Selling, General, and Administrative Expenses

 

Selling, general, and administrative expenses were $8.1 million for the three months ended June 30, 2018, an increase of $0.5 million, or 7.2%, compared to $7.5 million for the three months ended June 30, 2017, which was mainly attributable to the accrual of legal expenses of $0.6 million in a lawsuit that we settled after a judgment was entered against us.

 

Interest Expense

 

Interest expense was $0.25 million for the three months ended June 30, 2018, an increase of $78,000, or 46.5%, from $167,000 for the three months ended June 30, 2017, primarily attributable to the increased loan balance from KeyBank loan, which was borrowed in this quarter for $5.7 million.

 

Other income

 

Other income was $0.3 million for the three months ended June 30, 2018, which included management and advertising fee income, rental income, lottery sales, and other miscellaneous income. Other income increased $0.1 million, or 64.7%, from $202,000 for the three months ended June 30, primarily attributable to an increase of $0.1 million of management fee income and advertising fee income charged to non-related third-party stores based on sales volume.

 

Income Taxes Provision

 

NYM is subject to U.S. federal and state income taxes. Income tax expense was $0.3 million for the three months ended June 30, 2018, a decrease of $0.6 million, or 208%, compared to $291,000 of income tax expense for the three months ended June 30, 2017, which was mainly attributable to the decrease in taxable income. The effective income tax rate was -20% and 48% for the three months ended June 30, 2018 and 2017. The significant increase of income tax expense was due to the reserve made for deferred tax assets. Due to the Company’s continued operating losses, management estimates that the deferred tax assets should be fully reserved.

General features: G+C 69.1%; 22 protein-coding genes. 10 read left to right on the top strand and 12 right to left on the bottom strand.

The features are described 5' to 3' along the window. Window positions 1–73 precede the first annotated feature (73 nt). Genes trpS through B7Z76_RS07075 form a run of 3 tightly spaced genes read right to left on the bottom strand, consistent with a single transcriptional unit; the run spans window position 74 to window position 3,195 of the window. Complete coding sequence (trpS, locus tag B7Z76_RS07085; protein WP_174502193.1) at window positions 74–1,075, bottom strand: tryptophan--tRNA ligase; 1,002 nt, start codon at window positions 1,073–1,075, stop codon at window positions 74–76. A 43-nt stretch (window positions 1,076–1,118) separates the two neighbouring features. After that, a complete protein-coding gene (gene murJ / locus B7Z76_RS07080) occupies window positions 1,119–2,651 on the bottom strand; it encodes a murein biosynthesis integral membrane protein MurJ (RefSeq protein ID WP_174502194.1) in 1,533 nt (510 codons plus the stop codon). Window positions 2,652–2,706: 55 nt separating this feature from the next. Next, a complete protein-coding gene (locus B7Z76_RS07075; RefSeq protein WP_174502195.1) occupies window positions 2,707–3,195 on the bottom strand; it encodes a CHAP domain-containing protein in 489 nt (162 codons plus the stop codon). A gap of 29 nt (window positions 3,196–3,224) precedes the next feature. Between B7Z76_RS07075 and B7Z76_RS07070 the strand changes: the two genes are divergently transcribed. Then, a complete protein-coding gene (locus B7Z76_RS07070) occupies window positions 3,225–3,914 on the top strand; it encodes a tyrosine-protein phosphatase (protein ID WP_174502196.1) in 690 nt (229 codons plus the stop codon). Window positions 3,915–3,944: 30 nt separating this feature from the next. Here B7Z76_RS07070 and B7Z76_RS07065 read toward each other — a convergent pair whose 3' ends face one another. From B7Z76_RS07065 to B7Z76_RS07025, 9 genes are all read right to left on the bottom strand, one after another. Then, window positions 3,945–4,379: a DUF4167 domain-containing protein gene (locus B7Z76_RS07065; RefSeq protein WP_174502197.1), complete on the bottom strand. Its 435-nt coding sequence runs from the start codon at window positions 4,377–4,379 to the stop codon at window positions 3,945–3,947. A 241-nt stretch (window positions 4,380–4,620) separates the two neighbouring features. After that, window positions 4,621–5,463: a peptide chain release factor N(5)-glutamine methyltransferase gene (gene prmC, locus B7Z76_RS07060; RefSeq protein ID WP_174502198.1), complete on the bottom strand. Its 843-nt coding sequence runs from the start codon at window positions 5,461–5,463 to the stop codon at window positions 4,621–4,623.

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Net Income (loss)

 

   For the three months ended
June 30,
   Changes 
   2018   2017   $   % 
Net income (loss)  $(1,876,662)  $(314,910)  $(1,561,752)   -496%
Net Profit Margin   -6.04%   -0.97%   -5.07%     

 

Net loss was $1.8 million for the three months ended June 30, 2018, a decrease of $1.5 million, or 496%, from $315,000 of net loss for the three months ended June 30, 2017, mainly attributable to the decreased gross margin and increase of selling, general, and administrative expenses as described above. Net profit margin as a percentage of sales was -6.04% and -0.97% for the three months ended June 30, 2018 and 2017, respectively.

 

Adjusted EBITDA

 

   For the three months ended
June 30,
   Changes 
   2018   2017   $   % 
Net income  $(1,876,662)  $(314,910)  $(1,561,752)   496%
Interest expenses   245,703    167,670    78,033    47%
Income tax provision   313,833    (290,910)   604,743    -208%
Depreciation   459,945    403,061    56,884    14%
Amortization   33,333    33,333    -    - 
Adjusted EBITDA  $(823,848)  $(1,756)  $(822,092)   46816%
Percentage of sales   -2.7%   0%   -2.7%     

 

Loss before income tax, depreciation and amortization of was $0.8 million for the three months ended June 30, 2018, a decrease of $0.8 million, as compared to loss before income tax, depreciation and amortization of $1,756 for the three months ended June 30, 2017, mainly attributable to the decrease of net income resulting from decreased sales, increase of selling, general and administrative expenses and increased income tax expense as described above. The ratio of Adjusted EBITDA to sales was -2.7% and 0% for the three months ended June 30, 2018 and 2017, respectively.

 

Liquidity and Capital Resources